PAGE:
With the Iranian nuclear enrichment programme worrying the West, Alex Court argues that an effective anti-nuclear international coalition must be more united
The West is not friendly with the Islamic Republic of Iran. With strong Islamic laws, an Ayatollah (supreme leader) and censored press, the Persian middle-eastern country has been ostracised. Following the revolution of 1979 which opposed the ruling Shah, the recently botched Presidential “elections” and everything in between – including the eight year Iran-Iraq war, Iran hasn’t endeared itself to the West. On top of this, the everpresent nuclear threat raised its ugly head once again towards the end of last month.
Sparked by the recent disclosure of a secret nuclear enrichment plant, stress and conflict over Iran’s nuclear programme soared globally. Exactly why Tehran decided to inform the UN of their scheme remains unclear. Did they send the letter to the International Atomic Energy Agency (IAEA) because they felt they should, or did Tehran learn that western intelligence agencies already knew? President Mahmoud Ahmadinejad predictably played down the significance of this plant, located near the city of Qom, and said it is intended for energy generation rather than the production of offensive materials. Why, then, keep it secret?
The head of IAEA, Mohamed ElBaradei, went so far as to say that Iran had been “on the wrong side of the law” in hiding the uranium plant, adding that Iran was supposed to “inform us on the day it was decided to construct the facility”.
With the world already worried, Iran then launched missile tests a week later – trialling the medium-range ‘Shahab-3’ and ‘Sejil-2’ weapons. Both have firing ranges of about 2,000km, meaning decisions in topsy-turvy Tehran can cause explosions, death and reaction in Eastern Europe, US bases in the Persian Gulf, and in Tel Aviv.
Thankfully, world leaders quickly condemned the tests. A White House spokesman called the actions “provocative”, while France echoed this attitude. British Foreign Secretary, David Miliband, labelled the tests “reprehensible”, encapsulating the all-round feeling of distrust directed towards Tehran.
All this doom, gloom and concern culminated in a long-awaited meeting in Geneva early this month, featuring the ‘Big Six’ nations – the US, UK, France, China, Russia and Germany – who were glad that Iran RSVPed affirmatively. With the goal of dissuading Iran from their uranium enrichment program, the historic talks were the first time that diplomats from Iran and America had met in thirty years.
While the Iranian representatives were always going to fight their corner, assuring that their nuclear program is meant solely to generate electricity, President Obama has said that the size of the new plant is “not consistent” with an energy-creating goal. Additionally, there is the unanswered question of why the plant was kept secret, given the illegality of hiding the construction of a nuclear plant to the IAEA. With these problems, it doesn’t seem Iran is co-operative, even if it is strictly-speaking, “within their rights.”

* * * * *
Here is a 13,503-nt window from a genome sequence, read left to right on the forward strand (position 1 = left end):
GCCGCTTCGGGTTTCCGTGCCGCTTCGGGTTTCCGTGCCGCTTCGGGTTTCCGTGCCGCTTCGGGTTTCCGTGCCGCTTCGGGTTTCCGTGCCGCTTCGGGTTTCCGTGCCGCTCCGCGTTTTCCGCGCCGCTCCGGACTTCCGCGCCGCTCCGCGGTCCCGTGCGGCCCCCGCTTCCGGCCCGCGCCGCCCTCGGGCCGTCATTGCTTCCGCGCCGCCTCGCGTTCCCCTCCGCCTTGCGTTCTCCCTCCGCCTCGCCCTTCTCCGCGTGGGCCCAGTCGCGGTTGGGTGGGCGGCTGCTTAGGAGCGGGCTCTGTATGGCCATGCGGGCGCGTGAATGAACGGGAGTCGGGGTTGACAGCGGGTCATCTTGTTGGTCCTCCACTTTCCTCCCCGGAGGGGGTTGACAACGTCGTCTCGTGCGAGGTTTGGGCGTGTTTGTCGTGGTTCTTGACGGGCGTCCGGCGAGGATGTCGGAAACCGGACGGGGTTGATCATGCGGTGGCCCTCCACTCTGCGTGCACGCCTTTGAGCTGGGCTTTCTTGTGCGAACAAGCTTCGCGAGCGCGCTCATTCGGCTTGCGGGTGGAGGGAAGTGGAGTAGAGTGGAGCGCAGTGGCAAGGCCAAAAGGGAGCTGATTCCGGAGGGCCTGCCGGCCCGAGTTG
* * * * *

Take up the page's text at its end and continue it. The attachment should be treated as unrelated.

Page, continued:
So how does a body of world powers achieve their goal of dissuasion? Sanctions are notoriously difficult to decide on, particularly in a case where the stakes are especially high. The UK, US and France have very different concerns to Russia and China – most visibly oil – China gets 15 per cent of its annual supply from Iran. Furthermore, the ideological relationship shared by Russia and China raises issues. Add to this the internal politics of the Kremlin, Russia’s large influential arms lobby groups which trade regularly with Iran, and a growing Muslim population: how could the forces tackling Iran be united, with such mixed agendas?
Suggested sanctions seek to target oil and gas businesses, and banks will feel the squeeze. There are not many options left – any potential sanctions will be the fourth round of embargoes; the current batch of sanctions were initiated back in 2006. There are currently embargoes on sensitive nuclear material, and the individuals involved with Iran’s nuclear program have had their financial assets frozen. Iranian arms exports are widely banned, and the trading of Iranian banks is scrutinised internationally.
It remains paramount that if the sanctions belt is tightened, enforcers must ensure that the leadership feels the effects. In democracy-deficient Iran, ordinary people should not have to bear the negative effects caused by the decisions of arrogant leaders.
Positive incentives would present Iran with something more appealing than the pursual of an enrichment programme. Could this be a non-aggression agreement with America, assistance with developing a civilian nuclear programme, or perhaps helping Iran to get a foot in the door of the World Trade Organisation? Options do exist.
Calls for a diplomatic solution at this stage seem optimistic, if not unrealistic. In light of this, the ‘Big Six’ must present themselves, at the follow-up meeting later this month, as a united whole, bigger and more threatening than the sum of its parts. The idea of an Iran with weapons of mass destruction is a frightening thought; let’s hope we don’t live to see the day.